Chill-out tips for sleep-deprived new mums
- Be realistic. Some days eating and sleeping will be your greatest achievement, but it will get better.
- Prioritise what needs doing. Only tackle the essentials, like appointments for your baby.
- Sleep or rest when your baby does. In the evening, go to bed very early, even if you have to get up to feed.
- Turn your mobile off. Constant interruptions can be frustrating so let voicemail take the strain.
- Accept all offers of help. Get friends and family to do some ironing or bring you a home-cooked meal.
Coping with crying
- Keep a diary of when your baby cries. Then build a routine that frees you up to deal with these difficult times.
- Crying is communication. It’s her way of reacting when she’s overwhelmed, so sometimes just being there is enough.
- Try a warm bath and massage, or skin-to-skin contact cuddles to reduce stress.
- Get out as much as you can. Being in supportive company will help you.
- Speak to your doctor. Excess crying can be a sign of reflux, which can be relieved with medicine and support.
Ways to ward off baby blues
- Be prepared for feeling emotional, tearful or irritable, as it’s common in the first few weeks after the birth.
- Share how you’re feeling with someone close to you, so you can get support and encouragement.
- Eat regularly as keeping your blood sugar levels even will help.
- Focus on one task at a time, as you’re more likely to achieve it and that’ll boost your confidence.
- Rest and sleep whenever you can, to give your mind and body the chance to process the impact of giving birth.
Ways to tackle mummy tiredness
- Set yourself up for the day ahead with a big bowl of porridge and a semi-cold shower.
- Prioritise sleep and rest instead of doing chores whenever you get the chance.
- Go to bed when your child does, even if you don’t get to sleep you’re still resting your body.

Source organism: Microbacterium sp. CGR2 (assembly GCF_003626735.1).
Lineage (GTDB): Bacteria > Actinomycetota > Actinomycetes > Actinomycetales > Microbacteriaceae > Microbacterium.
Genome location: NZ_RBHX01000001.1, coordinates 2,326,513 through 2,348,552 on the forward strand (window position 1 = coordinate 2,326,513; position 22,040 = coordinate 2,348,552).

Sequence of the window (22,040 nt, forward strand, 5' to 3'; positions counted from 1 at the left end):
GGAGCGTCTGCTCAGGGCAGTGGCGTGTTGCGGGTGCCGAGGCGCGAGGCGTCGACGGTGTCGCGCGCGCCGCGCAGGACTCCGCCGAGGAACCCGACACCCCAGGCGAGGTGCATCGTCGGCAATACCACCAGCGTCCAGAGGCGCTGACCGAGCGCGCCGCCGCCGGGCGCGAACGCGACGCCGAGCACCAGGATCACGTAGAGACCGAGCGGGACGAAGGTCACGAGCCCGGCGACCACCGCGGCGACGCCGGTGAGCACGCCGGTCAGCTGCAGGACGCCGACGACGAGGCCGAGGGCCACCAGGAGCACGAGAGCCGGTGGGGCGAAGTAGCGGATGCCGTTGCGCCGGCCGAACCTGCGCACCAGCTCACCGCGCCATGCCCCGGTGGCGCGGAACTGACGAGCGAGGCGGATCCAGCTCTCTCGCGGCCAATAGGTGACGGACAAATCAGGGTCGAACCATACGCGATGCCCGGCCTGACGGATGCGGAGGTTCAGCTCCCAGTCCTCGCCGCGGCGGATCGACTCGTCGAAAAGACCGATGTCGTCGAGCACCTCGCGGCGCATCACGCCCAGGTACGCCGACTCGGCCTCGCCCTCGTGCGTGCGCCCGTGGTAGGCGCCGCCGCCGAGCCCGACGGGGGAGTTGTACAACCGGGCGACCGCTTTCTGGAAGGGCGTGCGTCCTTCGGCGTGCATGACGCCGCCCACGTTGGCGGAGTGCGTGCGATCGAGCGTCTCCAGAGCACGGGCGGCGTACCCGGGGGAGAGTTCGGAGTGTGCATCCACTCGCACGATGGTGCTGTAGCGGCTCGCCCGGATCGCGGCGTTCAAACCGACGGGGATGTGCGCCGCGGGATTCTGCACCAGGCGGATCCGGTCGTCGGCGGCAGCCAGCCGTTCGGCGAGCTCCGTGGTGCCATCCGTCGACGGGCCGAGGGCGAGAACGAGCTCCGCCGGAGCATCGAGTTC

- Write down thoughts to clear your mind if you can’t switch off easily.
- Try deep breathing techniques. Just setting aside 10 minutes for some relaxing breathing can refresh you.
Tips to help your baby sleep
- Spot the signs. These may be a certain cry, yawn, restlessness, or going very quiet.
- Don’t wait. When your baby gives you a ‘sleepy cue’, put her down to sleep while she is still awake.
- Keep a routine. Be consistent when establishing sleep routines. Your baby will learn and expect similar routines, knowing you understand she needs sleep.
- Be patient. It may take a few minutes for your baby to settle, so give her a little time.
- Be in tune. If your baby’s tired, let her sleep. Don’t feel you have to keep her awake because it’s the ‘wrong time’.
Tips for a healthy sleep pattern for your baby
- Look for cues like a certain cry, eye rubbing, blinking or yawning that can indicate it’s time for bed.
- Put a sleepy baby to bed before he dozes off somewhere else. Otherwise he’ll be confused when he wakes up.
- A nightlight keeps a room softly lit so it’s not too dark if your baby stirs.
- Take a moment when he wakes to see if he self-soothes. Often he’ll settle again without you having to pick him up.
- Consistency with routine, even when you’re away from home, helps maintain the good work you’ve done day to day.